In 2016, Directors UK released a stunningly comprehensive analysis of gender across filmmaking in the UK, Cut Out of The Picture, finding just 27.2% of jobbing British short film directors to be women - and endemically, career progression to be disproportionately difficult. Though 32.2% of these directors cited short films as their way into directing, just 12.5% who ended up making a second film were female, with this dipping to 4% who’d made four or more.
Dipping in and bolstering this with our own submissions data (Feb to Aug 2017), we found 31.6% of last year’s submitters identified themselves as female, with 37% of this slice being first time filmmakers. Which, suggesting the rest and majority are at least onto their second short, happily reads as a shift in female directors securing the budgets and opportunities, right? Until alas, we get stuck into age brackets.
Of the female filmmakers who submitted, 16% were between 16-24 years old. This rises to 23% in the 25-29 bracket, but then regressively dips until we land at just 2% of our female submitters identifying as between 45-49 and 5% over 50, seeming to lend itself to a different reading. Though recent shifts in funding and a general overhaul of our industry’s inclusivity has begun the prying open of space (though still not nearly enough) for this generation of female filmmakers, we seem now to find older female filmmakers, or those who perhaps couldn’t make it to the second rung, left to flounder. In short: there’s work to do, not simply in getting women into filmmaking, but in fortifying the careers, consolidating and stabilizing the continued progression, of those women already making films.
And so, we’ve turned to the sisterhood. In the spirit of #FemaleFilmmakerFriday and pulling one another up, we’ve asked friends of the festival, women working currently or who’ve made their careers through shorts, to offer the best advice they’d received and were keen to share.
Prano Bailey Bond: “Here’s some advice that I was recently given by the one and only Lynne Ramsay, paraphrased by me: when under time pressure on a shoot and working out what to compromise on, be bold and stick to what was important to you when you conceived your ideas or first read the script - don’t panic and slip into conventional shooting patterns simply because you need to ‘cover’ the scene.”
Hope Dickson Leach: “Listen to your gut, follow your heart and use your brain. Make films that only you can make. Don’t be afraid to say no. Carry your sisters with you on your journey.”
Eloise King: “Try to focus on telling the story authentically and not on the length.”
Cecilia Stenbom: “I was once told that I should always be able to sum up what I am trying to do on a post-it note and when things go wrong, as it inevitably does in filmmaking, this note will come in handy. If I was to pass on advice to someone else, it is be patient but insistent, remain grounded when successful and not let rejection get the better of you.”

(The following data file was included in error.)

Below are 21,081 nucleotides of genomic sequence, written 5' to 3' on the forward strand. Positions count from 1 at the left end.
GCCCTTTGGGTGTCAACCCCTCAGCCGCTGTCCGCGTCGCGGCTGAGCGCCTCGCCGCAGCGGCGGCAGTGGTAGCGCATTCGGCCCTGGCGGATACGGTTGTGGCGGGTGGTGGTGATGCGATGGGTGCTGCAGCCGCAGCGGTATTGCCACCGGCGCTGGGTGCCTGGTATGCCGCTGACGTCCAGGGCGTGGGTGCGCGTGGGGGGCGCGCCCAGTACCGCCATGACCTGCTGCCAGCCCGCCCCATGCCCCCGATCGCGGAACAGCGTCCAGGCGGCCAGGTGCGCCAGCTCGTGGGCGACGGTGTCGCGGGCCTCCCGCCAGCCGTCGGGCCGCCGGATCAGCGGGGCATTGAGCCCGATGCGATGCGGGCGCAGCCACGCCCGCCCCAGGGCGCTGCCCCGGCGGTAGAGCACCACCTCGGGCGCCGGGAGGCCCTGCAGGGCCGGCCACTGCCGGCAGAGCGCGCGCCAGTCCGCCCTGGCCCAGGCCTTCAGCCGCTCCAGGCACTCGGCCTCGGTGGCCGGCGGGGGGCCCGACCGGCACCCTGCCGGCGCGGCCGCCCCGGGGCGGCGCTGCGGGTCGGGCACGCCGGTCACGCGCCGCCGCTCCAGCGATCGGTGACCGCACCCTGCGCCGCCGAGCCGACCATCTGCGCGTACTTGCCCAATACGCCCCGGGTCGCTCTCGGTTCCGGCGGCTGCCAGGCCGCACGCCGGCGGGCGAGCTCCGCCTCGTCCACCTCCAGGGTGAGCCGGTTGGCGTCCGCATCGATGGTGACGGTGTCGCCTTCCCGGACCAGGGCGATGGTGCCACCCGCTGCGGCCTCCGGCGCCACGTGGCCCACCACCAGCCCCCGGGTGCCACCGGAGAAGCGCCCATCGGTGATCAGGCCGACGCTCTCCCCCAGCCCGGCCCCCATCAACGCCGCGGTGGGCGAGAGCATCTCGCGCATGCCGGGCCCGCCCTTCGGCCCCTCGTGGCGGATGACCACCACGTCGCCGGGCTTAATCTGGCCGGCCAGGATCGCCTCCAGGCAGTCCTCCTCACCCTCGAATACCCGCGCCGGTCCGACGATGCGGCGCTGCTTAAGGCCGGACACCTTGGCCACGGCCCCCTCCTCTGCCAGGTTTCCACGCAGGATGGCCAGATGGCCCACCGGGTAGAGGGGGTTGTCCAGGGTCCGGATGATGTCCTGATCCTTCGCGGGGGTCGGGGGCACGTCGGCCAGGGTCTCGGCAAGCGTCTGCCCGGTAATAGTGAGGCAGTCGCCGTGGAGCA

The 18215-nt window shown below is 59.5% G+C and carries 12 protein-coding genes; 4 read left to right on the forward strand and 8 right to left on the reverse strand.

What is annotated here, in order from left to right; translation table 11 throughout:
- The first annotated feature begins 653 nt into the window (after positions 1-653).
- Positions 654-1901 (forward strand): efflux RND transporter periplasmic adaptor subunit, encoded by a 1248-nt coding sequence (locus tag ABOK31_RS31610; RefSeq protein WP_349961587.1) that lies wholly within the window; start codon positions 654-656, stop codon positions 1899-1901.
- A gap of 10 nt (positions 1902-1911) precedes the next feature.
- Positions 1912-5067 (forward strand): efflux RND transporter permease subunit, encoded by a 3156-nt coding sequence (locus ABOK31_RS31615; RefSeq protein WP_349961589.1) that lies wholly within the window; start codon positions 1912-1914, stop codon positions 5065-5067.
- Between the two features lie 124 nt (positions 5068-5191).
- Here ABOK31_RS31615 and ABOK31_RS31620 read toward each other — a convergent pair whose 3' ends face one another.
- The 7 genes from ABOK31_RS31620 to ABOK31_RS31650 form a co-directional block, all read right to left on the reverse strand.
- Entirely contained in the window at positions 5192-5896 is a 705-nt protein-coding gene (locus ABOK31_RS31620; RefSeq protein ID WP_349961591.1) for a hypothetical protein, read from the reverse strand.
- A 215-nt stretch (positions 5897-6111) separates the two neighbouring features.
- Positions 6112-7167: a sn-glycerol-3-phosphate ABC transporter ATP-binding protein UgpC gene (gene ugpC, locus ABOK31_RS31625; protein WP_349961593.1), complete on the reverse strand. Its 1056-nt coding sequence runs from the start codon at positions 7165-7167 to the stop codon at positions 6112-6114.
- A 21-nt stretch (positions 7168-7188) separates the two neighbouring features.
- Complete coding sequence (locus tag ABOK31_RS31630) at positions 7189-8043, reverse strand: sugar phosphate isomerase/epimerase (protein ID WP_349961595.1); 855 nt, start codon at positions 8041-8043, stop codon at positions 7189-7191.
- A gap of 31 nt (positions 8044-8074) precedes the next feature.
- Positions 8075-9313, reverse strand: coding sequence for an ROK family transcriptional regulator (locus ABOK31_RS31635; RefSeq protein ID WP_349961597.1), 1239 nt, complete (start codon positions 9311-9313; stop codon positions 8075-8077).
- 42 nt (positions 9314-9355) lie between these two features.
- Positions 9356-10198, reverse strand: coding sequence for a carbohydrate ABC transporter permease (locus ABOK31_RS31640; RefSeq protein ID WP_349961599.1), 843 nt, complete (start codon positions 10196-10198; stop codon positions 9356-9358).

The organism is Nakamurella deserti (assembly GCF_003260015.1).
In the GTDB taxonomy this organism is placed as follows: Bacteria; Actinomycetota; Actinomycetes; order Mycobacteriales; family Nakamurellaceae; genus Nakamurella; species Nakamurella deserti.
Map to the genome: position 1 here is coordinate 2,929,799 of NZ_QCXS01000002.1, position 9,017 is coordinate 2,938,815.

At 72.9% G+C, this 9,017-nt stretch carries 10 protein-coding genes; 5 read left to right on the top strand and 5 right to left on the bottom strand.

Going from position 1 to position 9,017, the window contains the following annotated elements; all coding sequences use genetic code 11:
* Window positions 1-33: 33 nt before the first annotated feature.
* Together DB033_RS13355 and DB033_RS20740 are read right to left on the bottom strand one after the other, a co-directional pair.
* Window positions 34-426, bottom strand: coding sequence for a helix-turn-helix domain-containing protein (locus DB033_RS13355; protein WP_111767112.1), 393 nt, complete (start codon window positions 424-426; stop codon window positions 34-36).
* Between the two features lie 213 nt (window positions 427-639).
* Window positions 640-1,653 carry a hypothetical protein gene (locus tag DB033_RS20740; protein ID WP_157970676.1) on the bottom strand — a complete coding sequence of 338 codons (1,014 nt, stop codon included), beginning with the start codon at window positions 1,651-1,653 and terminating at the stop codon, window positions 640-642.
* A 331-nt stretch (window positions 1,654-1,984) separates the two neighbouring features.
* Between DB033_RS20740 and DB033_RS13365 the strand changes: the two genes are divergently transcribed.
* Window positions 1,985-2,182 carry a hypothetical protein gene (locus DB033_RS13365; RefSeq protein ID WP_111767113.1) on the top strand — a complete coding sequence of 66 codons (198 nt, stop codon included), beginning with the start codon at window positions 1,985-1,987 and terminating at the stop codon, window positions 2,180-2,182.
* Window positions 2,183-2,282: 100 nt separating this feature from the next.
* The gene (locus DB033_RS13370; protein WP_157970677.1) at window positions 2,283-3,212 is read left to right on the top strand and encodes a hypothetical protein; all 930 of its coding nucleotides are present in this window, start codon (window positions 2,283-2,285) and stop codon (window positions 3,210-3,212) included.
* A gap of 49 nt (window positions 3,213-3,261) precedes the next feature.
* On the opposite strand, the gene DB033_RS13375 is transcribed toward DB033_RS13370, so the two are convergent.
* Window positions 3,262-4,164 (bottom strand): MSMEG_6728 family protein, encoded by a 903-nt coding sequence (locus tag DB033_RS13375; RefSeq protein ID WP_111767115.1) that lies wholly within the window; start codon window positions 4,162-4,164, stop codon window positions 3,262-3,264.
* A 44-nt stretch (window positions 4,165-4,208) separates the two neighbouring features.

Runyararo Mapfumo: “Be as prepared as you can, so that when things go wrong (which often they do), you can adjust and won’t feel overwhelmed.”
Fateme Ahmadi: “The best advice I’ve been given was written on a fortune, one of many, from legendary Walter Murch. It was a quote from Robert Bresson: “Make yourself be believed. People whispered about Dante that he went to Hell when he chose and brought back news from there.””
Stella Scott: “Share ideas, work hard and try to be on time.”
Tash Tung: ”In general I’ve often been told that myself and other female filmmakers are a lot more self-effacing than many of our male peers. Although I have a very strong belief in my projects, it’s the way that I publicise or speak to people about them. This applies to the whole process - from getting people on board in pre-production, on set when people think you’re the runner and not the director, all the way to screenings and networking. I’m pushing myself to be more confident and that it’s ok to be proud of my accomplishments and not just be polite and smile. Sometimes we have to shout about the things we’ve done as female filmmakers, as it often takes more to have our voices heard.”
Zoe Aiano: “Personally, I’m all about falling down rabbit holes. I say stay true to your instincts, get lost in an idea and follow it wherever it takes you. Have faith that the things that capture your imagination will capture other people’s too.”
Alice Lowe: “Don’t wait for permission, just do it.”
Charlotte Regan: “I think my worst films are ones where I’ve made them and been conscious of festivals, or tried to hit a certain style for a festival, and I’ve always been told to make the films you want to tell, not the films you think other people want to watch.
It sounds mad cheesy and we’ve all been told it, but it’s only recently I’ve started to try and do it - it’s the classic ‘just be yourself’ advice, which sounds crap but in regards to storytelling I’ve started to embrace my background, my stories, and I’m not trying to be something else to get a certain type of funding or a certain accolade. I think our stories are all unique because of our different background and upbringings and once you embrace that it shows in the work.”
Eva Riley: “Best advice I was given was to not be afraid of digging your heels in if your gut is telling you to do something - even if sometimes it feels like you are making a gigantic, embarrassing fuss on set or in pre-production. Just remember you are the person who is going to be sitting in the edit kicking yourself if you didn’t, for instance, get that one extra shot or didn’t go the extra mile in casting to get exactly the right actors.”
Submissions for the 16th London Short Film Festival are now open. Early bird deadline 20 April.